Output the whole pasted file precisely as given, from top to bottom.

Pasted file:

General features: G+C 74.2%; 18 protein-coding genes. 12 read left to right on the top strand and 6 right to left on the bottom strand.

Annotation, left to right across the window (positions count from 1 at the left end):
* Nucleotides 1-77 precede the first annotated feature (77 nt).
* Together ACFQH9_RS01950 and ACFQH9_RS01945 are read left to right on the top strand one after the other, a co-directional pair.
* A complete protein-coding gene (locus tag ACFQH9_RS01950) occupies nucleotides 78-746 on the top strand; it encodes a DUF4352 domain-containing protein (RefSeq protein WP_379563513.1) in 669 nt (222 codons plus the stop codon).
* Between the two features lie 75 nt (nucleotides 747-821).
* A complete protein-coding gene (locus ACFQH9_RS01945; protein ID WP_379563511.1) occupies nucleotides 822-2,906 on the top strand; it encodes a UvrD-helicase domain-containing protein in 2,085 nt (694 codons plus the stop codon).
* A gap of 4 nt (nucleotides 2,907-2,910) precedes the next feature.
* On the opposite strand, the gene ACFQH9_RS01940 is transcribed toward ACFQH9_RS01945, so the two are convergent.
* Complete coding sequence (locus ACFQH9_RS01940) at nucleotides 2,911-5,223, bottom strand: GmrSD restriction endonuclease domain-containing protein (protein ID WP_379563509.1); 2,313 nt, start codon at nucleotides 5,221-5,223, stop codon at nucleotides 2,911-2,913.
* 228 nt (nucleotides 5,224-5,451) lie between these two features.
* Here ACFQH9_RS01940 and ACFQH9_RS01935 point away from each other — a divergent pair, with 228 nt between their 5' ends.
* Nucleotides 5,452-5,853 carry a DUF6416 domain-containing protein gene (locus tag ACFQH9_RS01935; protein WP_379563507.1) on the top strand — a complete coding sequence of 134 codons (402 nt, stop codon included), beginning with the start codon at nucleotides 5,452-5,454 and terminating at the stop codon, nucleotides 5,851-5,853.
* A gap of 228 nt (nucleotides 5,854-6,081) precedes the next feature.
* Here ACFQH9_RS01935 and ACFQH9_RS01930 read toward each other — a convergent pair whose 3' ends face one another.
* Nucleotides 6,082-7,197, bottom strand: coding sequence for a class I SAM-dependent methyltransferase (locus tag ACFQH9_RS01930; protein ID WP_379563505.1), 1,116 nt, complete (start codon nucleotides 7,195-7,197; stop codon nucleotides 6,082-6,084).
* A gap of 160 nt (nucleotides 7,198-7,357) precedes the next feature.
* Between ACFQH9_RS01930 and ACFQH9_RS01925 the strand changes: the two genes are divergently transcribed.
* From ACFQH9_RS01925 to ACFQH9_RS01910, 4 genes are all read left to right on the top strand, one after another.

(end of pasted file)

General features: G+C 74.2%; 18 protein-coding genes. 12 read left to right on the top strand and 6 right to left on the bottom strand.

Annotation, left to right across the window (positions count from 1 at the left end):
* Nucleotides 1-77 precede the first annotated feature (77 nt).
* Together ACFQH9_RS01950 and ACFQH9_RS01945 are read left to right on the top strand one after the other, a co-directional pair.
* A complete protein-coding gene (locus tag ACFQH9_RS01950) occupies nucleotides 78-746 on the top strand; it encodes a DUF4352 domain-containing protein (RefSeq protein WP_379563513.1) in 669 nt (222 codons plus the stop codon).
* Between the two features lie 75 nt (nucleotides 747-821).
* A complete protein-coding gene (locus ACFQH9_RS01945; protein ID WP_379563511.1) occupies nucleotides 822-2,906 on the top strand; it encodes a UvrD-helicase domain-containing protein in 2,085 nt (694 codons plus the stop codon).
* A gap of 4 nt (nucleotides 2,907-2,910) precedes the next feature.
* On the opposite strand, the gene ACFQH9_RS01940 is transcribed toward ACFQH9_RS01945, so the two are convergent.
* Complete coding sequence (locus ACFQH9_RS01940) at nucleotides 2,911-5,223, bottom strand: GmrSD restriction endonuclease domain-containing protein (protein ID WP_379563509.1); 2,313 nt, start codon at nucleotides 5,221-5,223, stop codon at nucleotides 2,911-2,913.
* 228 nt (nucleotides 5,224-5,451) lie between these two features.
* Here ACFQH9_RS01940 and ACFQH9_RS01935 point away from each other — a divergent pair, with 228 nt between their 5' ends.
* Nucleotides 5,452-5,853 carry a DUF6416 domain-containing protein gene (locus tag ACFQH9_RS01935; protein WP_379563507.1) on the top strand — a complete coding sequence of 134 codons (402 nt, stop codon included), beginning with the start codon at nucleotides 5,452-5,454 and terminating at the stop codon, nucleotides 5,851-5,853.
* A gap of 228 nt (nucleotides 5,854-6,081) precedes the next feature.
* Here ACFQH9_RS01935 and ACFQH9_RS01930 read toward each other — a convergent pair whose 3' ends face one another.
* Nucleotides 6,082-7,197, bottom strand: coding sequence for a class I SAM-dependent methyltransferase (locus tag ACFQH9_RS01930; protein ID WP_379563505.1), 1,116 nt, complete (start codon nucleotides 7,195-7,197; stop codon nucleotides 6,082-6,084).
* A gap of 160 nt (nucleotides 7,198-7,357) precedes the next feature.
* Between ACFQH9_RS01930 and ACFQH9_RS01925 the strand changes: the two genes are divergently transcribed.
* From ACFQH9_RS01925 to ACFQH9_RS01910, 4 genes are all read left to right on the top strand, one after another.